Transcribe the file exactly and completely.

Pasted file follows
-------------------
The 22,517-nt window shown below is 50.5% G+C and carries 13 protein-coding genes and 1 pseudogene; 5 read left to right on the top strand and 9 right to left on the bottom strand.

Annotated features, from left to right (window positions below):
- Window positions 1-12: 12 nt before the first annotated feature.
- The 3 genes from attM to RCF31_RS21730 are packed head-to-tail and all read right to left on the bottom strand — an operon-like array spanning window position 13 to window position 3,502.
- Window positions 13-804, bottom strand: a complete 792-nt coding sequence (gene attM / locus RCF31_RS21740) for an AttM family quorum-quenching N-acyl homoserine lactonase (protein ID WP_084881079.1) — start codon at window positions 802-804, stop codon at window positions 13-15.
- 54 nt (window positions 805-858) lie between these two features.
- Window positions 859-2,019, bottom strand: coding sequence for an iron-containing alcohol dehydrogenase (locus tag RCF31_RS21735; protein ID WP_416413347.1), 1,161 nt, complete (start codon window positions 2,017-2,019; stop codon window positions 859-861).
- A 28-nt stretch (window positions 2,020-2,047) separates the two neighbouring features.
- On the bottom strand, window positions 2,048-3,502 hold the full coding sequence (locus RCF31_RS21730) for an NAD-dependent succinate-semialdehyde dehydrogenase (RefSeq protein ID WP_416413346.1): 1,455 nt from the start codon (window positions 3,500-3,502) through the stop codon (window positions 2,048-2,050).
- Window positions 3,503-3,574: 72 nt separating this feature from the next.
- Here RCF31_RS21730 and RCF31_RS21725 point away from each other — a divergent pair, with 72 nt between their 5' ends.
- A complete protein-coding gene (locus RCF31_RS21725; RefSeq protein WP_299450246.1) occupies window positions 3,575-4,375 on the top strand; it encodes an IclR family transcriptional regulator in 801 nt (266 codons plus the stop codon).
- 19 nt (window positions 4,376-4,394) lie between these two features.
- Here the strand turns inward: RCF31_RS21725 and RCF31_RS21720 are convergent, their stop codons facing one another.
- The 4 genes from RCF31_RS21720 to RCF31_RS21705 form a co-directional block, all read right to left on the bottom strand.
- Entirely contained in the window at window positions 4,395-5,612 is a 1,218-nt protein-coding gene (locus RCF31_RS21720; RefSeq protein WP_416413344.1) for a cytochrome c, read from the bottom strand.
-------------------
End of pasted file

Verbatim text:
The 22,517-nt window shown below is 50.5% G+C and carries 13 protein-coding genes and 1 pseudogene; 5 read left to right on the top strand and 9 right to left on the bottom strand.

Annotated features, from left to right (window positions below):
- Window positions 1-12: 12 nt before the first annotated feature.
- The 3 genes from attM to RCF31_RS21730 are packed head-to-tail and all read right to left on the bottom strand — an operon-like array spanning window position 13 to window position 3,502.
- Window positions 13-804, bottom strand: a complete 792-nt coding sequence (gene attM / locus RCF31_RS21740) for an AttM family quorum-quenching N-acyl homoserine lactonase (protein ID WP_084881079.1) — start codon at window positions 802-804, stop codon at window positions 13-15.
- 54 nt (window positions 805-858) lie between these two features.
- Window positions 859-2,019, bottom strand: coding sequence for an iron-containing alcohol dehydrogenase (locus tag RCF31_RS21735; protein ID WP_416413347.1), 1,161 nt, complete (start codon window positions 2,017-2,019; stop codon window positions 859-861).
- A 28-nt stretch (window positions 2,020-2,047) separates the two neighbouring features.
- On the bottom strand, window positions 2,048-3,502 hold the full coding sequence (locus RCF31_RS21730) for an NAD-dependent succinate-semialdehyde dehydrogenase (RefSeq protein ID WP_416413346.1): 1,455 nt from the start codon (window positions 3,500-3,502) through the stop codon (window positions 2,048-2,050).
- Window positions 3,503-3,574: 72 nt separating this feature from the next.
- Here RCF31_RS21730 and RCF31_RS21725 point away from each other — a divergent pair, with 72 nt between their 5' ends.
- A complete protein-coding gene (locus RCF31_RS21725; RefSeq protein WP_299450246.1) occupies window positions 3,575-4,375 on the top strand; it encodes an IclR family transcriptional regulator in 801 nt (266 codons plus the stop codon).
- 19 nt (window positions 4,376-4,394) lie between these two features.
- Here the strand turns inward: RCF31_RS21725 and RCF31_RS21720 are convergent, their stop codons facing one another.
- The 4 genes from RCF31_RS21720 to RCF31_RS21705 form a co-directional block, all read right to left on the bottom strand.
- Entirely contained in the window at window positions 4,395-5,612 is a 1,218-nt protein-coding gene (locus RCF31_RS21720; RefSeq protein WP_416413344.1) for a cytochrome c, read from the bottom strand.